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Thread: Caring for leather

  1. #1
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    Default Caring for leather

    In my never ending search for warm hands, I recently purchased a pair of army surplus goretex lined leather Soldier 95 gloves. These seem pretty good so far. I'm not expecting them to protect me against immersion or anything, just the elements and the inevitable occasional splashes of water. However after a couple of recent trips, one in a lot of rain, they are looking a little rough. Canoeing is pretty tough on the hands I find. Not just paddling, but carrying gear, tying down the boat on the car etc, and doing this in gloves whilst wet is taking it's toll on them, and I'm wondering just how long they're going to last. I had expected them to be pretty durable. Afterall, military use must be pretty demanding mustn't it?

    Anyway, anyone got any good tips as to how to prolong their life. So far I've gone for black boot polish, but I'm open to suggestions.
    Matto

    Ours was the marsh country, down by the river, within, as the river wound, twenty miles of the sea.


  2. #2
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    Neatsfoot oil is common but will eventually go rancid and stink.

    NikWax.

    But if you are planning to paddle in gloves - you are going to kill them - the question is When, not If.
    There is a risk that oiling the leather will result in the paddle slipping..... suck-it-and-see.

    SWMBO used to use Ladies air-force gloves (WRAF) with string gloves over for grip on reins..... but your boat probably doesn't have reins

  3. #3
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    If you look after leather with most products the stitches rot out in 5 years and if you ignore it completely the leather wears out in 7 years.

    This stuff is the only thing I use now because it will not rot stitching. Some boots are lasting over the 12 year mark with heavy use.
    http://www.tallyhofarm.co.uk/shop/ko...ing-p-741.html

    Lloyd

    Sometimes you're the windshield, sometimes you're the bug...


  4. #4
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    Default

    I'll second Lloyd on the ko cho line used it for many years on falconry equipment where keeping leather soft and supple is important it does a top job.
    Many shores i have sailed to in my canoe,often against strong winds.Choose the tree well my brother if it is to carry you to distant shores. :- Chief Dan George

  5. #5
    monkey_pork's Avatar
    monkey_pork is offline a wind age, a wolf age - before the world goes headlong Super Moderator
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    Default

    S95 glove leather isn't going to take too much of a hammering I'd say - It's not really a 'work' glove in that sense.

    I'd have a look at some saddlery products for waterproofing, but you'll need to watch that whatever you use doesn't then choke the MVT membrane once absorbed by the leather. I guess something similar to that used on boots would be ok, plenty of them have a MVT lining in these days. I have to say that for waterproofing, I use MVT mittens these days over the top of my gloves, although it does reduce dexterity somewhat.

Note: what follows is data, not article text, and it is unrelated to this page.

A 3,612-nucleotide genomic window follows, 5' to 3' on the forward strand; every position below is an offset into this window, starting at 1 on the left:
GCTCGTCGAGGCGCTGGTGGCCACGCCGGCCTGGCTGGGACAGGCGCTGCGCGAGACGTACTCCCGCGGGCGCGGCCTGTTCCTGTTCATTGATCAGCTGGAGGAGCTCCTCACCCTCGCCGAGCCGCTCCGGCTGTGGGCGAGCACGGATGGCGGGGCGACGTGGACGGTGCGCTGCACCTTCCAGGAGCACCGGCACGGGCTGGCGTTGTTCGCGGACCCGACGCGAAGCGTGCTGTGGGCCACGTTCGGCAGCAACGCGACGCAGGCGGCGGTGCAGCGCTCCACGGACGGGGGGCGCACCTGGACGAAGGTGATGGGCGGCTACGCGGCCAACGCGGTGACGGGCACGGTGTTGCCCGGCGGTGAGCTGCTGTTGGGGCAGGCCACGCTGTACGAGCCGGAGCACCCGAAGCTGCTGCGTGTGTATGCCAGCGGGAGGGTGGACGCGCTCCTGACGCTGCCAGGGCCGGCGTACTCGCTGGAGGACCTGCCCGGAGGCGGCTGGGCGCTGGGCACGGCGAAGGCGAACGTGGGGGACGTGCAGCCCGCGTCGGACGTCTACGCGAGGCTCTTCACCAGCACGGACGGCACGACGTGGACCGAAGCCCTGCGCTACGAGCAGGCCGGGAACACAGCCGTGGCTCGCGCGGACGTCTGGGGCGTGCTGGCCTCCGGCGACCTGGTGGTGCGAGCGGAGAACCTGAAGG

I think I'd use 'builders gloves' for the carrying and tying stuff on with part of the trip - I've been using them at work all year, and whilst not the best gloves ever, for handling freezing cold ladders reliably over the last couple of weeks, they have been great, they are cheap, and fit back in a pocket fine. I leave a pair in the truck, in my work jacket, in my toolkit ...

    Several examples can be found here (which just came up as first on google's listing), or to be frank, pretty much any builders merchants or safety shop. The kevlar version are a useful bonus.

    ... although that didn't actually answer your question.

  6. #6
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    Default Excellent stuff!

    Quote Originally Posted by WhyAyeMan View Post
    If you look after leather with most products the stitches rot out in 5 years and if you ignore it completely the leather wears out in 7 years.

    This stuff is the only thing I use now because it will not rot stitching. Some boots are lasting over the 12 year mark with heavy use.
    http://www.tallyhofarm.co.uk/shop/ko...ing-p-741.html

    I've been using this stuff for over 20years, It's very good at keeping saddles, girth straps and stirrup leathers nice and supple without rotting the stitching. The pink colour put me off at first but it soon changes when applied to leather. It's also good at rustproofing tools that are kept in the shed over winter! It can be a bit hard to get hold of as it's considered a bit 'old hat' among saddlery supplies in the UK but I can usually scrounge up a tin or two. Failing that a block of good old saddle soap might work.

  7. #7
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    Hi Matt,

    I'm with Lloyd et all on this one.

    I have always used this dressing on a pair of leather ski gloves which must now be nearly 15 years old. As you can probably imagine they have taken a bit of a pounding and been wet many times however the condition of leather is still very good.

  8. #8
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    Default Phew!

    Quote Originally Posted by SunburyAndy View Post
    Hi Matt,

    I'm with Lloyd et all on this one.

    I have always used this dressing on a pair of leather ski gloves which must now be nearly 15 years old. As you can probably imagine they have taken a bit of a pounding and been wet many times however the condition of leather is still very good.
    Bet they pong a bit too!

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